Terrorism-related perceived stress, adolescent depression, and social support from friends Academic Article uri icon

abstract

  • Terrorism leads to adolescent depression, but little is known about protective factors. We investigated 90 adolescents (in grades 7-9) residing in Dimona, Israel, before and after their exposure to a suicide bombing. To examine the prospective effect of social support from friends, parents, and school personnel on the link between bombing-related perceived stress and adolescent depression. Seven months prior to the suicide bombing, adolescents completed questionnaires as part of an ongoing investigation of youth risk/resilience under stress. The focus of the present study was on the Perceived Social Support Scale. One month subsequent to the suicide bombing, participants were interviewed by telephone about their bombing-related perceived stress (a 1-item measure) and depression (the Center for Epidemiologic Studies Child Depression Scale). Bombing-related perceived stress was associated with an increase in continuous levels of depression from before to after the bombing (beta = .29; P = .006). Prebombing social support from friends buffered against this effect (beta = -.29; P = .010). Adolescents reporting high bombing-related perceived stress evinced an increase in depression if they reported low levels of friends' support (beta = .61; P < .001) but not high levels of friends' support (beta = .00; P = .98). In addition, social support from friends predicted an increase in adolescent depression over time when bombing-related perceived stress was low (beta = .34; P = .026). In adolescence, social support from friends might protect against the depressogenic effect of terrorism-related perceived stress.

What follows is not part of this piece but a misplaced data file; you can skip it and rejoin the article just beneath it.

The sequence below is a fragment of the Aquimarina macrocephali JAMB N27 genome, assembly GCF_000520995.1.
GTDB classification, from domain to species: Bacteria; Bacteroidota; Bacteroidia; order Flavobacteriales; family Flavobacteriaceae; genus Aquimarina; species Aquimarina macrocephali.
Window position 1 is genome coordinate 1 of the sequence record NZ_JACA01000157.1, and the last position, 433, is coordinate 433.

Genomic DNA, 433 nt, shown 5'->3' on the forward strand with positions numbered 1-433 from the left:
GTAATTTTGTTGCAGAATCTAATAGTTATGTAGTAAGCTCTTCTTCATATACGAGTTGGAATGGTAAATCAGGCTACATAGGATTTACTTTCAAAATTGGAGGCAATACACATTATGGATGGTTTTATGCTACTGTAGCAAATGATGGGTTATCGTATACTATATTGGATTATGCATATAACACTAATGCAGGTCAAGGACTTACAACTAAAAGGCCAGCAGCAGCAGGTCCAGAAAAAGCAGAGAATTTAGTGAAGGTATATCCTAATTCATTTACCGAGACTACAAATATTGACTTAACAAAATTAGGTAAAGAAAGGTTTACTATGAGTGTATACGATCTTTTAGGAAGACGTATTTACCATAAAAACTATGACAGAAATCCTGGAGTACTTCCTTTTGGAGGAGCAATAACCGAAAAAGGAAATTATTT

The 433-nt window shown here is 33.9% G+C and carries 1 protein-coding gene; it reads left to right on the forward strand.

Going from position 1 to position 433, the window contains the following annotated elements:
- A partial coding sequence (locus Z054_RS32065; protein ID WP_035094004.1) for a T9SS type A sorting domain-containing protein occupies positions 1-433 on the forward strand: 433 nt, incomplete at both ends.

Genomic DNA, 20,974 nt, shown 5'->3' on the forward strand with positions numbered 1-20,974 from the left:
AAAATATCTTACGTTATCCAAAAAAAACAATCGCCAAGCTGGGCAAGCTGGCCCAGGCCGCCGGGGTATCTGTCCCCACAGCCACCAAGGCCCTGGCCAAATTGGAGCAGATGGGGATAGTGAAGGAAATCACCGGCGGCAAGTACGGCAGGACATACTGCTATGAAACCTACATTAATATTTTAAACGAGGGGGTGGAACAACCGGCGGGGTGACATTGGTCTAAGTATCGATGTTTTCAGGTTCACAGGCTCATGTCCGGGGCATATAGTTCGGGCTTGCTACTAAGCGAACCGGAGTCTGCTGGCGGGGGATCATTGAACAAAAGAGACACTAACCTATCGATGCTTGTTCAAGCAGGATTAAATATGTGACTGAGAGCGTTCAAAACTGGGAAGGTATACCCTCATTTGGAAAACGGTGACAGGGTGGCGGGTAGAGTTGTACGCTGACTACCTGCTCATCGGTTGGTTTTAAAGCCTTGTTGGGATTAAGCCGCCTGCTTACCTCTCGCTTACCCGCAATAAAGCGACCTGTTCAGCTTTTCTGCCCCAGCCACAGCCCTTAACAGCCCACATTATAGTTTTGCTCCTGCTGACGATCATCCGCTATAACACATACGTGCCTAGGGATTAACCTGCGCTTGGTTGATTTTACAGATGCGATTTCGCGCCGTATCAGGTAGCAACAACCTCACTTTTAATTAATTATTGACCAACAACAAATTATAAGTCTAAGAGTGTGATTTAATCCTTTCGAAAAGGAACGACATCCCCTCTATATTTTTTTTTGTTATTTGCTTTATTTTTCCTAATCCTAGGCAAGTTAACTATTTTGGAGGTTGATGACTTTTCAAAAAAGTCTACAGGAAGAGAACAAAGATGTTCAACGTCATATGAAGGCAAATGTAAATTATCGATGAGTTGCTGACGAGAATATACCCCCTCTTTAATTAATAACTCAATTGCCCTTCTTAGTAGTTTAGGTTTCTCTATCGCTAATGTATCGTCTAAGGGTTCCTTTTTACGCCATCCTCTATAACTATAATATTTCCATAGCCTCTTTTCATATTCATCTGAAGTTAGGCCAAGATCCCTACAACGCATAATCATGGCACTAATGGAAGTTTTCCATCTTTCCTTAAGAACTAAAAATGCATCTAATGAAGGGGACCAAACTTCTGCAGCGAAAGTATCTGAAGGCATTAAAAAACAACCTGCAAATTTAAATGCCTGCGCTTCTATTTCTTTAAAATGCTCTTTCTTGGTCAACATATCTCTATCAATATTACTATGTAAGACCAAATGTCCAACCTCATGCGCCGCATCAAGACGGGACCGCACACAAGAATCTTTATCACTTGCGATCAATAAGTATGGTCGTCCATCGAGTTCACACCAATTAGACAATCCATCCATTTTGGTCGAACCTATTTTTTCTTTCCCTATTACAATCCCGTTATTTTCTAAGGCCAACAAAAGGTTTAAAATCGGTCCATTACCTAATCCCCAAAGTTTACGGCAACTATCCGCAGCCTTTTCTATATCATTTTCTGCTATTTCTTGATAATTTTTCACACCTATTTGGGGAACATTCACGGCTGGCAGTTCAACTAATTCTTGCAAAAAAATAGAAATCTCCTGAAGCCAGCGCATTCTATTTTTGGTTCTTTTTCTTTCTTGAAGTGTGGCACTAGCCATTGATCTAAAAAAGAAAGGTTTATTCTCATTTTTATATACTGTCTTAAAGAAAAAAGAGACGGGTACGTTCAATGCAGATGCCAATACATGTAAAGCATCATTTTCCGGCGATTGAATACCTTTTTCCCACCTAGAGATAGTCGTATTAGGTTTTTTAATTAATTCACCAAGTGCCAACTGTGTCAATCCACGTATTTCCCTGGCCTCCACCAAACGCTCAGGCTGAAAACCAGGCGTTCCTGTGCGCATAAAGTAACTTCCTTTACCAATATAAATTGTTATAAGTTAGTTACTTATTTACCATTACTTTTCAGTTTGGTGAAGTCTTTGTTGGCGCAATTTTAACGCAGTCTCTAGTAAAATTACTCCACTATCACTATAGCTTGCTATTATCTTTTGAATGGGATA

publication date

  • August 1, 2009